We say, "The true and worthy guests, for whom this precious sacrament above all was instituted and established are the Christians who are weak in faith, fragile, and troubled, who are terrified in their hearts by the immensity and number of their sins and think they are not worthy of this precious treasure and of the benefits of Christ because of their great impurity, who feel the weakness of their faith and deplore it" (SD, VII, 69).
Also when faced with an unbelievable situation, like the centurion, focus on the authority Jesus has over all things. It's not a matter of what you think Jesus can do or believe Jesus can do; it's a matter of what Jesus has authority to do, and He has the authority, the power, to do anything He wants. Jesus has the authority to make Water rebirth a person into everlasting life. Jesus has the authority to send sins away from you forever through the mouth of a man. Jesus has the authority to give His Body for Bread and His Blood for Wine. Jesus has the authority to declare sickness health, pain pleasure, death life, and suffering glorious. Just like the cop has the authority to write you a ticket whether or not you believe it, none of Jesus' authority hinges on your believing He has it.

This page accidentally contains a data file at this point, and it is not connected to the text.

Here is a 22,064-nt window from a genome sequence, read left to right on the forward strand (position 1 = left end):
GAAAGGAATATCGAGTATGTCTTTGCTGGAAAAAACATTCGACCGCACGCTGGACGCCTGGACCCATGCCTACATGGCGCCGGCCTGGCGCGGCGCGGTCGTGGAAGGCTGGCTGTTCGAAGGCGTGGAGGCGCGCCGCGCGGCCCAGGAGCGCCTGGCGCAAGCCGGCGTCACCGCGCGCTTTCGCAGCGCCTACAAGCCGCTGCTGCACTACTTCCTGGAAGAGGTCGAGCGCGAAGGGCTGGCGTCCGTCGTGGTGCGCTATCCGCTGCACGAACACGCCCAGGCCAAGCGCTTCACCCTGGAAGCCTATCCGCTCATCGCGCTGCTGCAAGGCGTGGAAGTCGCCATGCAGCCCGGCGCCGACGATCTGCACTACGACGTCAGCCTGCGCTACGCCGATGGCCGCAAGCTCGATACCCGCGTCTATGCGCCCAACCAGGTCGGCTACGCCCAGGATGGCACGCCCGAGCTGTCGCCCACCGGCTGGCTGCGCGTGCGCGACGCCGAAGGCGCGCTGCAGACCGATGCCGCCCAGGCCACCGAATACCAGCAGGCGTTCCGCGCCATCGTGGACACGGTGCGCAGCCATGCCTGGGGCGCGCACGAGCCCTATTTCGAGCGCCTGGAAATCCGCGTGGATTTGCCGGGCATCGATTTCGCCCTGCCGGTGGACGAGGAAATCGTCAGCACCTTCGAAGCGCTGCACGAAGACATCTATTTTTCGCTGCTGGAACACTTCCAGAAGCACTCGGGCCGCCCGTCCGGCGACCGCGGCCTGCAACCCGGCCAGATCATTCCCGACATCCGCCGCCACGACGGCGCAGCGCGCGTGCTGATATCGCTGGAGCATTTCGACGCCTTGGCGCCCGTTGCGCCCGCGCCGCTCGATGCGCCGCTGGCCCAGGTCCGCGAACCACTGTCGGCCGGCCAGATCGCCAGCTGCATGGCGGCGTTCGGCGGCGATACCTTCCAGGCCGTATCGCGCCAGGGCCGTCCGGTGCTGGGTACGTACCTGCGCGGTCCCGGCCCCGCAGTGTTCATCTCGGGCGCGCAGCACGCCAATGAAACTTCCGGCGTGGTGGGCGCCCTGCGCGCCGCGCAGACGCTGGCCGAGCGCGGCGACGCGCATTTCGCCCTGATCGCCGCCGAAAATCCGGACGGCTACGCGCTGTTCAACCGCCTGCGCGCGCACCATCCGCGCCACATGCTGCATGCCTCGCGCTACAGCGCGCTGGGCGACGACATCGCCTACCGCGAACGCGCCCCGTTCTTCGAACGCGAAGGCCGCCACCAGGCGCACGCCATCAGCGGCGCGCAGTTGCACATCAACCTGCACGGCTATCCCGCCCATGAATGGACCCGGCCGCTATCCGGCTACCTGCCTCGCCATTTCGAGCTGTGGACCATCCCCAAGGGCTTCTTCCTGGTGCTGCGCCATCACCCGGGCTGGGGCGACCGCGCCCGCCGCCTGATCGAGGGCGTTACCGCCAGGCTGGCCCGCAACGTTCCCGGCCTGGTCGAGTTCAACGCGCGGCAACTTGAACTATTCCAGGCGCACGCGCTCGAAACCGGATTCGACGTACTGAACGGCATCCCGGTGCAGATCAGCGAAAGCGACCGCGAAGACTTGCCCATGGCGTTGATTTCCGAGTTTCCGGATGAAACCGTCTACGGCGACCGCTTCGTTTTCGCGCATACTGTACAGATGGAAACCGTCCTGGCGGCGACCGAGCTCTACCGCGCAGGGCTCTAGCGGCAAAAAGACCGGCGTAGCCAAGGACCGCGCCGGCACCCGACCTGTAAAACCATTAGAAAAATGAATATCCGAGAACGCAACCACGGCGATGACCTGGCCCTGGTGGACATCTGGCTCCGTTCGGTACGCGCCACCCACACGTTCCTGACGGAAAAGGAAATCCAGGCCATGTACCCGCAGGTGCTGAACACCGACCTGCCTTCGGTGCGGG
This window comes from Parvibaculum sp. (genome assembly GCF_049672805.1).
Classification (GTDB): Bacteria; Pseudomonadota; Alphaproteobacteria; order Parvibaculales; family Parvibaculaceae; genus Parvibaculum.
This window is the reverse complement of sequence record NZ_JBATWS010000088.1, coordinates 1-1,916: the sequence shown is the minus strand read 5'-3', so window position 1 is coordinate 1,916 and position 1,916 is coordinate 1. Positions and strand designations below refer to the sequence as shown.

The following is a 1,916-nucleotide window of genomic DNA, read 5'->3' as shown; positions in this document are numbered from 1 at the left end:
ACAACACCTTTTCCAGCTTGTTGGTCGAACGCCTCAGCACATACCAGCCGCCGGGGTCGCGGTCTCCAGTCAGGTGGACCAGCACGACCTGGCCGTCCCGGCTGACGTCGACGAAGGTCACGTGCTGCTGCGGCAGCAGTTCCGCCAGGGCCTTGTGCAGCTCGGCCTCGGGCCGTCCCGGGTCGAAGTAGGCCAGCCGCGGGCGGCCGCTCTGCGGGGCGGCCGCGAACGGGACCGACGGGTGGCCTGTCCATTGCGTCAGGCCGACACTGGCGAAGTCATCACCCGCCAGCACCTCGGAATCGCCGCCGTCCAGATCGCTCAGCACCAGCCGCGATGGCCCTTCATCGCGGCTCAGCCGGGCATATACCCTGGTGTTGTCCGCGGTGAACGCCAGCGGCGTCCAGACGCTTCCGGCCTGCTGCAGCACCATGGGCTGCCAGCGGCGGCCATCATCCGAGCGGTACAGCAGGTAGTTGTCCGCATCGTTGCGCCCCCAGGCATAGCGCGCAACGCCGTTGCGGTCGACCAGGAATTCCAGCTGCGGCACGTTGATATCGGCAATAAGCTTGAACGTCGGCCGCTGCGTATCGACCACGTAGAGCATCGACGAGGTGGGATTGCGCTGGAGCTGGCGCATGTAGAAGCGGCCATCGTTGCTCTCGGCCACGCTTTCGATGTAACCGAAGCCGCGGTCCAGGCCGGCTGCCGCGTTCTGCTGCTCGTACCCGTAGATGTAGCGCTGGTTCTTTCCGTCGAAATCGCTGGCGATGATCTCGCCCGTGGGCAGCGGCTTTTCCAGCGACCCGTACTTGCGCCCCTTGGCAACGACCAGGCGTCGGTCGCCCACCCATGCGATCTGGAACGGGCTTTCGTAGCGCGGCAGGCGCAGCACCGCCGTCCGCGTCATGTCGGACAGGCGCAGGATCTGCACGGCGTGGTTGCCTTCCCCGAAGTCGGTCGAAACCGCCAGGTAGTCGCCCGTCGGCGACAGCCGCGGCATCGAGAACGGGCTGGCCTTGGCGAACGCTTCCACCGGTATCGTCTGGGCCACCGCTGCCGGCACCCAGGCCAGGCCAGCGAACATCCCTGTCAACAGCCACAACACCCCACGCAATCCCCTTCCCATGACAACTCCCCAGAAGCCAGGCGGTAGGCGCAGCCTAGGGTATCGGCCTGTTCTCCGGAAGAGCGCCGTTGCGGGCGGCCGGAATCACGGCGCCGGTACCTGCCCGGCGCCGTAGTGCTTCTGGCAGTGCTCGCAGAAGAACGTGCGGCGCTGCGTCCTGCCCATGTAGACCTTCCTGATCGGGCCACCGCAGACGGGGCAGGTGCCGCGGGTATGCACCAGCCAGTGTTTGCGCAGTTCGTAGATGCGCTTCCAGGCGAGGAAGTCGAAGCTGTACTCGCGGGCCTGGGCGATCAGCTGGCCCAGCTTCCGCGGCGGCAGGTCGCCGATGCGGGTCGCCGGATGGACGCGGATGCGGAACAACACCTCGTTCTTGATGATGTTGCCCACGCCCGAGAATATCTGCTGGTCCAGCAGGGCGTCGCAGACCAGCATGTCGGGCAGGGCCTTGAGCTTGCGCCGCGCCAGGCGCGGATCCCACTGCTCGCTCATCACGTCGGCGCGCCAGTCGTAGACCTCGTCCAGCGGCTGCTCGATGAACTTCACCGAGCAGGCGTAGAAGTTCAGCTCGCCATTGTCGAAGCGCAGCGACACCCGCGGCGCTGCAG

Luther said in a sermon. "Preaching about faith is a preaching about grace.But if one were to preach faith and not grace then people resort to their own works, and eventually despair" (Sermons of Martin Luther, Klug, II, 113). I could whip you into a frenzy urging you, pleading with you to have the faith of the centurion. I could make you want to have that faith, to long for it, to hunger and thirst for it. But telling you to believe, begging you to believe, urging you to believe can't give you such a faith as his. And so, as Luther says, you would turn to doing something to stir up a feeling of belief. But such a stirred up feeling is like too much sugar stirred up in tea. It only lasts as long as you keep stirring and then it settles. And when it does despair sets in.
But if I preach grace. If I preach that God graciously sees you as having Jesus' worthiness and authority, I am preaching such as faith as the centurion's into your ears. How will you know when you've got it? Easy. You'll pray for things you know you aren't worthy of and have no authority to ask for. Amen
Rev. Paul R. Harris
Trinity Lutheran Church, Austin, Texas
Pentecost II (20100606); Luke 7: 1-10